Empty Easter

Today was Easter, for both Westerners and the Orthodox. I used to be Orthodox. This is my first spring not even pretending to observe.

My focus was upon my friend who is moving from Michigan to Maryland. She has a job and apartment out there, but was back for the weekend, getting as much of her stuff crammed into her son’s car as possible. It was hard to help her leave. I tried to leave her in better shape than when she arrived, added as much value to her life as I could. When I left her, she seemed sad and traumatized. I invited her to Biggby, to buy her her favorite espresso-based beverage, but she did not have time.

I went there without her. I was sipping my mocha and something did not seem right. The place was overly quiet. I could hear the music coming from the speakers, echoing a little too much. I sat and wondered what was wrong, what expectation of mine was being violated. I realized that I expected subconsciously for there to be more merriment, perhaps groups of happy Christians doing Bible studies, more noise, more life.

The place was close to dead, with only a group of three talking next to a window and a couple separated students slaving away in the glow of their laptops. Not so long ago, I was among them. I don’t recall it being this dead back then, but I was trying to pass my classes, so perhaps I simply did not notice.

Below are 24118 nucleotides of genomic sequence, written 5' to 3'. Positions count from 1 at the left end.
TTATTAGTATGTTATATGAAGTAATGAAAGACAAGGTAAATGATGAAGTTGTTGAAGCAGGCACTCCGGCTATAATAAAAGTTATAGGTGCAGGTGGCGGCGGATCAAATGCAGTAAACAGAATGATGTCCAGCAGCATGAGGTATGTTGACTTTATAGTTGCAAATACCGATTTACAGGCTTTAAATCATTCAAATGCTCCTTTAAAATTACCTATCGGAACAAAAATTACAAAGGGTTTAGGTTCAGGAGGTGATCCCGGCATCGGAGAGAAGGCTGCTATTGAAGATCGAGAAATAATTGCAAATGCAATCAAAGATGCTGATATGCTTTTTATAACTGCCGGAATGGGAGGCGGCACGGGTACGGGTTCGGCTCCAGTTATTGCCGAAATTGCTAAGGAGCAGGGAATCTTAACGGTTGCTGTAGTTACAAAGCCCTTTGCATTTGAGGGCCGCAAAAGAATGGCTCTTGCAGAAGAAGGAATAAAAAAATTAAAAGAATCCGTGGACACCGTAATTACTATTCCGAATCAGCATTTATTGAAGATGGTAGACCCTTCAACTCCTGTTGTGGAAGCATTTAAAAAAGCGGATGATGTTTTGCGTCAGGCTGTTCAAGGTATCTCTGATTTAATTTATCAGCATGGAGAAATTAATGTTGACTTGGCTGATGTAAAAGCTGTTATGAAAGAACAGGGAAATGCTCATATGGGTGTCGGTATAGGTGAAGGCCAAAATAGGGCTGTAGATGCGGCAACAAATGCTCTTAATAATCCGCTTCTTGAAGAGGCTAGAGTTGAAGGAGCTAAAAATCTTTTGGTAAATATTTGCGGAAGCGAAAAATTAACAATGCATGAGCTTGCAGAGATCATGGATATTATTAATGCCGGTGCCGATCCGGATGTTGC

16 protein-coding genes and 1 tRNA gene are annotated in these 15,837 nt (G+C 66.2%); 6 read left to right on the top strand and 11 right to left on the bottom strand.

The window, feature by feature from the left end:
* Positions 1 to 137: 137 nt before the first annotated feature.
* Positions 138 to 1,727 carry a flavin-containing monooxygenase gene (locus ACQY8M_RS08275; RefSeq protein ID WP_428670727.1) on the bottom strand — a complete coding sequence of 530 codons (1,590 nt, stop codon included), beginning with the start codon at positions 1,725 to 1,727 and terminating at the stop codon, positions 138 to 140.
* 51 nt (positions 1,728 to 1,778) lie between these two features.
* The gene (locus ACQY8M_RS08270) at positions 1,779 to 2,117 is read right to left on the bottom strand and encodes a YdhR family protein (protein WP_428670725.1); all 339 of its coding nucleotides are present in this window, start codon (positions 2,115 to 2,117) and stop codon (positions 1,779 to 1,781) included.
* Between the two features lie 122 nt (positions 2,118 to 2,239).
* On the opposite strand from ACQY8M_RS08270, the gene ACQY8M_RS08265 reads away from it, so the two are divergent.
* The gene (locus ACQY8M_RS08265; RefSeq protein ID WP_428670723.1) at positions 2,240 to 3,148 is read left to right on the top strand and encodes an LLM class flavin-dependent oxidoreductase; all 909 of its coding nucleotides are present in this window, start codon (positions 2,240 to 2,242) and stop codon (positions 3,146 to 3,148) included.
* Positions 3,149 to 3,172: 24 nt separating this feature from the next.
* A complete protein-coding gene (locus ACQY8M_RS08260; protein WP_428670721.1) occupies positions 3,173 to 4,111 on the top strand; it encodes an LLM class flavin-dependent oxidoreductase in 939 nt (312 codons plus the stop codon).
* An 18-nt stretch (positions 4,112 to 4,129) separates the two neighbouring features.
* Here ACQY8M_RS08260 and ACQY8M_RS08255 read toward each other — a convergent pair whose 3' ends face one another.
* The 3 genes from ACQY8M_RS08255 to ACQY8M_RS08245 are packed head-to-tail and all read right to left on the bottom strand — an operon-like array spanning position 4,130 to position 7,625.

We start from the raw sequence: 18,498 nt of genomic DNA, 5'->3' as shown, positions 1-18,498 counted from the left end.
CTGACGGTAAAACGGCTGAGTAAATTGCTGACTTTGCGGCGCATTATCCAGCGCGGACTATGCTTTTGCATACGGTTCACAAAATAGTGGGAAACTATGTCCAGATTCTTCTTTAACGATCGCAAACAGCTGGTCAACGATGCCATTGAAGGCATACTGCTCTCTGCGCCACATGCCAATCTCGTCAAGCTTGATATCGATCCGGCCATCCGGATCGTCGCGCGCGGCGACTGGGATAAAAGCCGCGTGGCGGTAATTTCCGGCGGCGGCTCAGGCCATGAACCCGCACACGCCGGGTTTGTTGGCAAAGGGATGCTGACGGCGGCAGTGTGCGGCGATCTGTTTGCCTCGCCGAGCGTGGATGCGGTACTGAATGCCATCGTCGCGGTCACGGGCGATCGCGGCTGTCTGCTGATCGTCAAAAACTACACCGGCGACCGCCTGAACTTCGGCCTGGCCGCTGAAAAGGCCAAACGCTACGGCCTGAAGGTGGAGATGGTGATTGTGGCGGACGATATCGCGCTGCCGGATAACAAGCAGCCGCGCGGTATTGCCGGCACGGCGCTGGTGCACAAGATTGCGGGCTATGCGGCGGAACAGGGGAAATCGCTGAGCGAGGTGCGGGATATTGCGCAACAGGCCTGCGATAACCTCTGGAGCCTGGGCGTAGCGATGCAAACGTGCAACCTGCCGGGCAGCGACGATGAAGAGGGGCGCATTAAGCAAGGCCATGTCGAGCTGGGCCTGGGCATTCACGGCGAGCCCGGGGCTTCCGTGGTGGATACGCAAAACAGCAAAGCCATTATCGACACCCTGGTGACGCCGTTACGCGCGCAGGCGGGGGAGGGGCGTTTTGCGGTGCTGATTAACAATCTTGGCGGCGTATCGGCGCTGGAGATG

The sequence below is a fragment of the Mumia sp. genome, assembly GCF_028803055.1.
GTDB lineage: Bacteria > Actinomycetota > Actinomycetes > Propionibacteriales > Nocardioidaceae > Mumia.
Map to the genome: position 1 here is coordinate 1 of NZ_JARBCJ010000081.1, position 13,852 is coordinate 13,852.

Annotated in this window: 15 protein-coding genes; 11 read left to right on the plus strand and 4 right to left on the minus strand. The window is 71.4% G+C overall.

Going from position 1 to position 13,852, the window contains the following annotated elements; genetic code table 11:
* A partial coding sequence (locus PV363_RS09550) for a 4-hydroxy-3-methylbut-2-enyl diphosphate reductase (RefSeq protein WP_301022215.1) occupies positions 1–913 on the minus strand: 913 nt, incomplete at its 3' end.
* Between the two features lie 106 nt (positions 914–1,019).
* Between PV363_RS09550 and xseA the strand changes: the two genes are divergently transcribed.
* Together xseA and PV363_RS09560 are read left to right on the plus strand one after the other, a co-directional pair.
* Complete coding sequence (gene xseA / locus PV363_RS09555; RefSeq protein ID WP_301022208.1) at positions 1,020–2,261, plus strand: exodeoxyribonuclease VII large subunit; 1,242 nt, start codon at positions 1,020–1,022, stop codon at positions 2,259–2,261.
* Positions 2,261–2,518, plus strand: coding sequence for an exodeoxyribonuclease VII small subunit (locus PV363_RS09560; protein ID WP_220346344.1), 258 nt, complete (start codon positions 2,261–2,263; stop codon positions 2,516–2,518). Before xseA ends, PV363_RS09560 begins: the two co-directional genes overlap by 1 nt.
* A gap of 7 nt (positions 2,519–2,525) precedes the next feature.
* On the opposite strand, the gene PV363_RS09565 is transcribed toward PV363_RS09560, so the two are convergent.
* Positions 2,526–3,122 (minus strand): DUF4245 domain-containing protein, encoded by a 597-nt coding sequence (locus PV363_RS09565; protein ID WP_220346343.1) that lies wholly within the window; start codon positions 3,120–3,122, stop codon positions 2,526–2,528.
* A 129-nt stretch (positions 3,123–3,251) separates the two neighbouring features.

Rejoicing was not on my to-do list. The Easter festivities seem so contrived now, a distraction from real issues, like one of my best friends leaving. The festal drama is manufactured, re-enacted in the same, exact way every year. Maybe if I wasn’t watching Lansing empty out one U-Haul at a time, I could show enthusiasm for artificial religiosity. I kind of miss it, like one misses watching reruns of a favorite sitcom. A meaningless diversion has been removed from my life, which I probably should rejoice over. But I just can’t.


About cdhoagpurple

I live in Michigan. I was Greek Orthodox (and previously Protestant), but now am more Buddhist than anything. I am single now (through the till-death-do-you-part clause of the marriage contract). My husband Barry was a good man and celebrated 30 years in AA. I am overly educated, with an MBA. My life felt terminally in-limbo while caring for a sick husband, but I am free now. I see all things as being in transition. Impermanence is the ultimate fact of life. Nothing remains the same, good or bad.

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